The Most Important Points From “Managing Your Wealth: A Must-Read for Affluent Families” by Christopher F. Poch
“We all face the same problems managing our wealth. We don’t want to buy stocks or mutual funds; we want to retire comfortably, pay for college, and if we have enough, we want to help others, educate the poor, endow a hospital, or cure cancer.
In order to start, you need to know where you are, where you want to go, and then how to get there. Don’t jump right into the investments. Start with a personal financial statement. A Personal Financial Statement is a document, not a $ 10MM house or $ 300K car.
Do you need a financial plan? Yes, we all do, but at this stage it doesn’t have to be formal or in great detail. Too many people start the financial planning process only to abandon it because the time involved was more than they expected. To start, you only need to know the basics: 1. How much money you need to do what you want. 2. From where the cash flow will come.
Low fees are great, but avoid the bait-and-switch. When it is all said and done, high-quality wealth management firms will charge between .75% and 1.5% on assets under management in most relationships.
Ask how your advisors will educate you and keep you calm when others are not.
Primary point of contact. Look for one professional to take on the responsibility as your primary advisor to navigate and integrate the myriad of issues and options. He or she should be a seasoned, experienced professional who will proactively contact you whenever there is information, actions, or recommendations to be considered.
Avoid permanent losses. Define risk as the likelihood of permanent impairment of capital, as opposed to price volatility, and make every effort to avoid large losses so that your wealth can compound at attractive rates over time. The power of compounding wealth is enormous.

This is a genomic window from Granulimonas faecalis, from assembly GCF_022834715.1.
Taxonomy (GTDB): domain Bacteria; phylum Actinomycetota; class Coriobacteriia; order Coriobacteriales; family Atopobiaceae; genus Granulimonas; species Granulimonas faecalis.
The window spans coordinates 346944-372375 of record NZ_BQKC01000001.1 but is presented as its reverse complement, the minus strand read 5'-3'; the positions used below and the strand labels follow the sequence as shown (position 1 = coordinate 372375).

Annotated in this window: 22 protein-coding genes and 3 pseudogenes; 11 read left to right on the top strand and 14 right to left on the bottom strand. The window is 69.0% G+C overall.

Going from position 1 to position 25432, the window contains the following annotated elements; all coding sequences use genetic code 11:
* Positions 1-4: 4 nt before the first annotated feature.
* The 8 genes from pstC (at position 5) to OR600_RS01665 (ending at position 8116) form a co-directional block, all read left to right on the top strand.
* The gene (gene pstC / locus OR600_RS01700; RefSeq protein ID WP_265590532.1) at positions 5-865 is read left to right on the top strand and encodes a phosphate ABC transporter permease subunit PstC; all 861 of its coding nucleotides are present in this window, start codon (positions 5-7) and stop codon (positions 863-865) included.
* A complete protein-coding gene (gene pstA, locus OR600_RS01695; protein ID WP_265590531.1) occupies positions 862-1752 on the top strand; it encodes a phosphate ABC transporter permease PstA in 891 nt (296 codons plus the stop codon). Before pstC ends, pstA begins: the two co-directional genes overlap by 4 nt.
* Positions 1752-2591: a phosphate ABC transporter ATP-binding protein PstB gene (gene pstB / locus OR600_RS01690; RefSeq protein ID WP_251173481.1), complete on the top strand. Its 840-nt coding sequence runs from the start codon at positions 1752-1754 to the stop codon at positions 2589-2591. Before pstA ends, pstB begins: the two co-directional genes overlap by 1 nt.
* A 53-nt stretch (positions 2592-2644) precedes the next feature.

Long-term view. Short-term performance is unpredictable. The surest path to generating attractive investment returns is to maintain a long-term focus.
The return for the average investor in an index fund has historically been much worse than the published time-weighted returns. Dalbar2 studies over the last 20 years show the average investor earns about 40% of the index. The reality is most people don’t have the stomach to be responsible for making global economic decisions when the market sells off 20%-30%.
Keep in mind that most hedge funds close inside of five years of launch due to poor performance. Private equity has the advantage of taking a long-term view, improving management, and providing guidance, as well as capital. This too has become a crowded industry and understanding how returns are calculated takes an advanced math degree. As the wise carpenter says: Measure twice before you cut.
Set expectations. If you have a consulting relationship, determine in advance what you expect of the consultant. Investment results should be reviewed each quarter but can only be fairly evaluated after several years.
If an investment consultant claims to be or wants to be “nimble,” they are in the wrong business. Institutions think in terms of decades and should position their portfolios for trends, not trades. The requirement to be nimble should be reserved for portfolio managers, OCIOs, and hedge fund traders.
Every new client relationship requires a leap of faith on both sides. The client hopes the new advisor gives sound advice, good service, competitive returns, and sees the family through good and bad times. The advisor hopes the family is patient through difficult markets and stays long enough to recoup the sunk costs of onboarding a new relationship. Few clients know what great service entails and how to be sure to receive it. Establishing proper expectations will help you get experience you deserve and create the long-lasting, gratifying relationship the advisor seeks”.
Source: ”Managing Your Wealth: A Must-Read for Affluent Families” by Christopher F. Poch
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